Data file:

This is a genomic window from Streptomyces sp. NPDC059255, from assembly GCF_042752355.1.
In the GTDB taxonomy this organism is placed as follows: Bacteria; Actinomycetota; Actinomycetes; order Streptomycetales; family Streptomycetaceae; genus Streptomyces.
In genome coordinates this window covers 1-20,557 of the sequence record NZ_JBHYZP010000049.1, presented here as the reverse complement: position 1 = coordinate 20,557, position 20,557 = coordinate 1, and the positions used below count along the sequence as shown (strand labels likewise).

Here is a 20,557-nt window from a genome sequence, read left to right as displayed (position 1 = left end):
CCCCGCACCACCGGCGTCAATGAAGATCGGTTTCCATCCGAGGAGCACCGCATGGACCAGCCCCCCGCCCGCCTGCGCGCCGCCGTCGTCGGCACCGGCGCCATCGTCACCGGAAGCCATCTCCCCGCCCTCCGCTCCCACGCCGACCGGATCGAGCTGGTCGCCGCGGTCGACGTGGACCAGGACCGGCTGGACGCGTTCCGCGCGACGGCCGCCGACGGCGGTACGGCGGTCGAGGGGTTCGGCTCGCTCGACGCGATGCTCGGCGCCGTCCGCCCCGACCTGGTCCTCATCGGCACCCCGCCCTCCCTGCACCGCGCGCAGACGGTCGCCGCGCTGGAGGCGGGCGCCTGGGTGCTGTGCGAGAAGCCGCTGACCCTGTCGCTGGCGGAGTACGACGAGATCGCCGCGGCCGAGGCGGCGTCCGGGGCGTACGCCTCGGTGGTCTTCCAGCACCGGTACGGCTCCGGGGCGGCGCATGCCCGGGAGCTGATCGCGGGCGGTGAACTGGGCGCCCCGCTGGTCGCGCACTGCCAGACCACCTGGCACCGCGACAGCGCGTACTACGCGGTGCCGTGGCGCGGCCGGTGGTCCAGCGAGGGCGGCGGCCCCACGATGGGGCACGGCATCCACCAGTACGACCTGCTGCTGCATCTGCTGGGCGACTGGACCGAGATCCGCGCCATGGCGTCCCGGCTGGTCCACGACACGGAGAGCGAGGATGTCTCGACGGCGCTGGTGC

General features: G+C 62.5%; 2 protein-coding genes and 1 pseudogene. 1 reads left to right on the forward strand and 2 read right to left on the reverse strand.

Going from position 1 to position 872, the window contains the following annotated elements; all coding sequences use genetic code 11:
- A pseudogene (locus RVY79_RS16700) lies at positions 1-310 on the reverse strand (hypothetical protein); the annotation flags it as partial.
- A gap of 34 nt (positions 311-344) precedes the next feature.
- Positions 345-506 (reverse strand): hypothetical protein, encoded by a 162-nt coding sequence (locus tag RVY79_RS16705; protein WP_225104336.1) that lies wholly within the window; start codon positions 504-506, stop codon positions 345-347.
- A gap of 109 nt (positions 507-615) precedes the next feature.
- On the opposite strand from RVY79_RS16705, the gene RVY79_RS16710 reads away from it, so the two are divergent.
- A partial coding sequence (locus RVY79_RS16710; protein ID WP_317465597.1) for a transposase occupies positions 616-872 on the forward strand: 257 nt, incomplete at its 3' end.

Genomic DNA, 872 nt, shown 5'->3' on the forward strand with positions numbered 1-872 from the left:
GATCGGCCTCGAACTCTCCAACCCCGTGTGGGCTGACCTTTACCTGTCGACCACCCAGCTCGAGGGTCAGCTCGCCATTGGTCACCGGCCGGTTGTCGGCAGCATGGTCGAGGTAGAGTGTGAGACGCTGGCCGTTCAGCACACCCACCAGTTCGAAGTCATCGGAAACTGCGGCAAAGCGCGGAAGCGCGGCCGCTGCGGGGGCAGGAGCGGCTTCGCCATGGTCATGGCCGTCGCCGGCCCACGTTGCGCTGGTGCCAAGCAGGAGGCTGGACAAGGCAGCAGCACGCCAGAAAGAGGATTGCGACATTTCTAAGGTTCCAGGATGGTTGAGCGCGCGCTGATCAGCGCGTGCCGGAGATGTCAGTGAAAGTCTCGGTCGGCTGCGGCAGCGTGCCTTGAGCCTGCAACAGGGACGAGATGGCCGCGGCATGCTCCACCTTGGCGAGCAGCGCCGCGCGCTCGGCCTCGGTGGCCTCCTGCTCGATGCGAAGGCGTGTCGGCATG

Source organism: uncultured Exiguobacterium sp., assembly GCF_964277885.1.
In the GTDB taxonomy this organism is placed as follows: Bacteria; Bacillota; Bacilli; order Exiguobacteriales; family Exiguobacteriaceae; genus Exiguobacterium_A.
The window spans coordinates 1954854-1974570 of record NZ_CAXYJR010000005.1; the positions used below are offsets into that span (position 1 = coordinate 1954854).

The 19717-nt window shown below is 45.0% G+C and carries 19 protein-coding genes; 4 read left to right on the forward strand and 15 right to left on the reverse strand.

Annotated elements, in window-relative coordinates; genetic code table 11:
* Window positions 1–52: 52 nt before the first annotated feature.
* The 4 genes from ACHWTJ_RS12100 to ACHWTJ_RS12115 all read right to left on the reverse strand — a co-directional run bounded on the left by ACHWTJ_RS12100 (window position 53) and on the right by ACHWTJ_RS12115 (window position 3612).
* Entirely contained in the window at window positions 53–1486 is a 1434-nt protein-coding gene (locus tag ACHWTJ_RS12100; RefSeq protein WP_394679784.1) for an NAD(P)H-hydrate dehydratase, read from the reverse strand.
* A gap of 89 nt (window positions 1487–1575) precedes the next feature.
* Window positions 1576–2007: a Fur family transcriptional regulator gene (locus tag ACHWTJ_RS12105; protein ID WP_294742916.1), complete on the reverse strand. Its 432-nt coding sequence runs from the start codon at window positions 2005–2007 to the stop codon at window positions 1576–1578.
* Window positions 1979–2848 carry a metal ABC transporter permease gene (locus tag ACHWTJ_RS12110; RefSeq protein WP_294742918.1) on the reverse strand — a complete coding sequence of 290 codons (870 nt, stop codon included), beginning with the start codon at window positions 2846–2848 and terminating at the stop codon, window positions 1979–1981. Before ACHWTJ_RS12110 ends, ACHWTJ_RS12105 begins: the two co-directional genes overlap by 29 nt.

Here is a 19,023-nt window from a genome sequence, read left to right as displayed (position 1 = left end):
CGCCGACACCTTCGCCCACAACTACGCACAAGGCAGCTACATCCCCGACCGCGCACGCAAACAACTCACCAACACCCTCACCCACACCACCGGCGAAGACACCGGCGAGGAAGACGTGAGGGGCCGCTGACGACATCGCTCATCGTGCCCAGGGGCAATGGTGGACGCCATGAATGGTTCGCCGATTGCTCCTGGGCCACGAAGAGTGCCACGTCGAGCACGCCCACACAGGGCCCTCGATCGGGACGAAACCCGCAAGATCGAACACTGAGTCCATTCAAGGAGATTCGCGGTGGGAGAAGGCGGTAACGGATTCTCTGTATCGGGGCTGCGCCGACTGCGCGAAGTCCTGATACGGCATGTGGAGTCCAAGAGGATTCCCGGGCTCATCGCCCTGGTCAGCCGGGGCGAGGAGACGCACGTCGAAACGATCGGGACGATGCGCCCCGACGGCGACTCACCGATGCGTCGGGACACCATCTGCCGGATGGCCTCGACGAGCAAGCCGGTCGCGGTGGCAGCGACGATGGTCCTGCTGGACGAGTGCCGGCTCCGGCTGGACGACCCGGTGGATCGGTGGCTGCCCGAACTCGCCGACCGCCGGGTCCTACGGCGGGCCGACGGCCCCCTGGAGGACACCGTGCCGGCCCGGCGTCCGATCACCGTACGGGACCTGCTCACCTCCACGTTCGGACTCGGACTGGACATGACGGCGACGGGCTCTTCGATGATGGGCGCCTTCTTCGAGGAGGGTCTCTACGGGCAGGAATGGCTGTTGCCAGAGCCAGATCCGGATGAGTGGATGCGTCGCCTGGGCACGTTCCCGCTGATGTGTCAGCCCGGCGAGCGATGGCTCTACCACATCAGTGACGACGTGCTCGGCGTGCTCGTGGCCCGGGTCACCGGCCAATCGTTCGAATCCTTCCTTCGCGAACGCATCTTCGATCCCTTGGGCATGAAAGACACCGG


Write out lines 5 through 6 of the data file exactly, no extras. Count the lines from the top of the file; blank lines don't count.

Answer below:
CCCCGCACCACCGGCGTCAATGAAGATCGGTTTCCATCCGAGGAGCACCGCATGGACCAGCCCCCCGCCCGCCTGCGCGCCGCCGTCGTCGGCACCGGCGCCATCGTCACCGGAAGCCATCTCCCCGCCCTCCGCTCCCACGCCGACCGGATCGAGCTGGTCGCCGCGGTCGACGTGGACCAGGACCGGCTGGACGCGTTCCGCGCGACGGCCGCCGACGGCGGTACGGCGGTCGAGGGGTTCGGCTCGCTCGACGCGATGCTCGGCGCCGTCCGCCCCGACCTGGTCCTCATCGGCACCCCGCCCTCCCTGCACCGCGCGCAGACGGTCGCCGCGCTGGAGGCGGGCGCCTGGGTGCTGTGCGAGAAGCCGCTGACCCTGTCGCTGGCGGAGTACGACGAGATCGCCGCGGCCGAGGCGGCGTCCGGGGCGTACGCCTCGGTGGTCTTCCAGCACCGGTACGGCTCCGGGGCGGCGCATGCCCGGGAGCTGATCGCGGGCGGTGAACTGGGCGCCCCGCTGGTCGCGCACTGCCAGACCACCTGGCACCGCGACAGCGCGTACTACGCGGTGCCGTGGCGCGGCCGGTGGTCCAGCGAGGGCGGCGGCCCCACGATGGGGCACGGCATCCACCAGTACGACCTGCTGCTGCATCTGCTGGGCGACTGGACCGAGATCCGCGCCATGGCGTCCCGGCTGGTCCACGACACGGAGAGCGAGGATGTCTCGACGGCGCTGGTGC

General features: G+C 62.5%; 2 protein-coding genes and 1 pseudogene. 1 reads left to right on the forward strand and 2 read right to left on the reverse strand.